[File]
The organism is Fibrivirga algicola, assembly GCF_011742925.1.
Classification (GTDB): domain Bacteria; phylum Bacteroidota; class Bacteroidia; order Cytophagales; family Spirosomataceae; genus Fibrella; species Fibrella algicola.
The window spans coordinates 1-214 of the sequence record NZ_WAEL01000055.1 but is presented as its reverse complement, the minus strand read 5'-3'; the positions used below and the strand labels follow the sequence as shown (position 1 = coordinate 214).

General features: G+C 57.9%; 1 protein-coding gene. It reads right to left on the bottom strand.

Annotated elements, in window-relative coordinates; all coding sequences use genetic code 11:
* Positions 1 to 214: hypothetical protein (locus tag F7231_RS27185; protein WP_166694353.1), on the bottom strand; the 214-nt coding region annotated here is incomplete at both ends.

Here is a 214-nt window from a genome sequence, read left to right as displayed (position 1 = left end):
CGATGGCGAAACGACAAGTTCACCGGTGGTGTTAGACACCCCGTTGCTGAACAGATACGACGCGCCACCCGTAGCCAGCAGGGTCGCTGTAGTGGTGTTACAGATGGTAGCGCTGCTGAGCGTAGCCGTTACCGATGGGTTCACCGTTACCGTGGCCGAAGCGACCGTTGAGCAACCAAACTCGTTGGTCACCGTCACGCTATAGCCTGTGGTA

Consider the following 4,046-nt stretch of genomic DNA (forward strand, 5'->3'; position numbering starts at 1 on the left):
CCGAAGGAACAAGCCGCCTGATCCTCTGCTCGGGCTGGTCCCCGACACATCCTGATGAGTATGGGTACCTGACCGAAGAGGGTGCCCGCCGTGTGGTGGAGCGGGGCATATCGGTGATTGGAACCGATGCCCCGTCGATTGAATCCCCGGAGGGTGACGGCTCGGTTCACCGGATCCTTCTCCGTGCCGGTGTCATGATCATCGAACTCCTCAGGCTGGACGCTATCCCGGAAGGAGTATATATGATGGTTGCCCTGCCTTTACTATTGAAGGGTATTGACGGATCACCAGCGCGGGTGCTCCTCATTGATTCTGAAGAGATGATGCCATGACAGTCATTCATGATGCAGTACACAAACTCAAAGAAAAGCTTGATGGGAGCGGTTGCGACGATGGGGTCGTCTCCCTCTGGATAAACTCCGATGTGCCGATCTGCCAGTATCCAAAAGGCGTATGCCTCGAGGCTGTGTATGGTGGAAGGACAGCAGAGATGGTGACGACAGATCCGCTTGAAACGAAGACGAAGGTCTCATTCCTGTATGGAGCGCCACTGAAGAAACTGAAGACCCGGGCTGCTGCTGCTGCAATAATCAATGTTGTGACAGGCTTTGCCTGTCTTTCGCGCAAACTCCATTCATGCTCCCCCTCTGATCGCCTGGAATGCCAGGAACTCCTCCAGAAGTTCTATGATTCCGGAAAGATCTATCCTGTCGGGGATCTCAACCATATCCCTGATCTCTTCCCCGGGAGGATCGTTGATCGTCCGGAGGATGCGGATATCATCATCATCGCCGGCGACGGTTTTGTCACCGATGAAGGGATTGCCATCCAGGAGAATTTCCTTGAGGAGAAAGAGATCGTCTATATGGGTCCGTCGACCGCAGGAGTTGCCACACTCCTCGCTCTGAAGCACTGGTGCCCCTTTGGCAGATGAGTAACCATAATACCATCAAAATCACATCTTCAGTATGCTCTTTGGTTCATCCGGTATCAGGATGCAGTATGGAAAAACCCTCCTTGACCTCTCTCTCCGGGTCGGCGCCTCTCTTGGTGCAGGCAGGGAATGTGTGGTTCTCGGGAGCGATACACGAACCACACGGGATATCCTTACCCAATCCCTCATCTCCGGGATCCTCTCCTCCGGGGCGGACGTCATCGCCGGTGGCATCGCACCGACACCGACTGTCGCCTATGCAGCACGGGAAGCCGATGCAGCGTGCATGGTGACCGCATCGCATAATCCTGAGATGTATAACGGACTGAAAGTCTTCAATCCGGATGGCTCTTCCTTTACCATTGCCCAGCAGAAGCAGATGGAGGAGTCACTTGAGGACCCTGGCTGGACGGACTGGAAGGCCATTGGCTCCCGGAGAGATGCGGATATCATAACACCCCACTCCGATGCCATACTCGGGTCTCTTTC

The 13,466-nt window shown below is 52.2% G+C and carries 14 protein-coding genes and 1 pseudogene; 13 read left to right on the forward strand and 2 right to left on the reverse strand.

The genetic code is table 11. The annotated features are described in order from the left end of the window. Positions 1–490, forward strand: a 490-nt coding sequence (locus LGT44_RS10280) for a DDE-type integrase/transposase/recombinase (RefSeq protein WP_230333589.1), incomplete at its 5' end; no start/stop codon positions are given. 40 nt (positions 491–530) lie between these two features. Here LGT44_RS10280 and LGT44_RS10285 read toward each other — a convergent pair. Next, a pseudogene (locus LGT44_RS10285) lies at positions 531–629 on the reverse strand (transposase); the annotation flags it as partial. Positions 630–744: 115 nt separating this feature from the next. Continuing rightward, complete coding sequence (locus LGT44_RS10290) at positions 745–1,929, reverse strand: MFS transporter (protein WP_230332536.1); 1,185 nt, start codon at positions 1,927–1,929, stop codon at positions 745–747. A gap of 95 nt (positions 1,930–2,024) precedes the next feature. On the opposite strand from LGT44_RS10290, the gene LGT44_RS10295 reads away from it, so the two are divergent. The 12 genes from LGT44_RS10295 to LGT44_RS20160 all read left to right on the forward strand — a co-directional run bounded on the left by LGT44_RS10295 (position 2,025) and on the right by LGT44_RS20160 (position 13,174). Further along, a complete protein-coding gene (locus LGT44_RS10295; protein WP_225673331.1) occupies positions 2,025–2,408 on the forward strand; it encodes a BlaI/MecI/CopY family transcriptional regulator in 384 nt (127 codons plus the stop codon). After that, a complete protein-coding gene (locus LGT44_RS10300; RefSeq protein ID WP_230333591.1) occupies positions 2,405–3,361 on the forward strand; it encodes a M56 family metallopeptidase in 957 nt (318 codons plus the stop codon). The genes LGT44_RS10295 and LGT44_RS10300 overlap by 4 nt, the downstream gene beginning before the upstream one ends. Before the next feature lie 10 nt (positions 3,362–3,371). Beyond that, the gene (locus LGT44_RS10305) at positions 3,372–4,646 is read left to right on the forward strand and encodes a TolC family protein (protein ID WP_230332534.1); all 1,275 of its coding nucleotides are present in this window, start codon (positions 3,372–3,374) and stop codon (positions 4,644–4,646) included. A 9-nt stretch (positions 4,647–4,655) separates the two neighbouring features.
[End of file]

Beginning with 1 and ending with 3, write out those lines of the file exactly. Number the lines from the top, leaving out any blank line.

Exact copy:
The organism is Fibrivirga algicola, assembly GCF_011742925.1.
Classification (GTDB): domain Bacteria; phylum Bacteroidota; class Bacteroidia; order Cytophagales; family Spirosomataceae; genus Fibrella; species Fibrella algicola.
The window spans coordinates 1-214 of the sequence record NZ_WAEL01000055.1 but is presented as its reverse complement, the minus strand read 5'-3'; the positions used below and the strand labels follow the sequence as shown (position 1 = coordinate 214).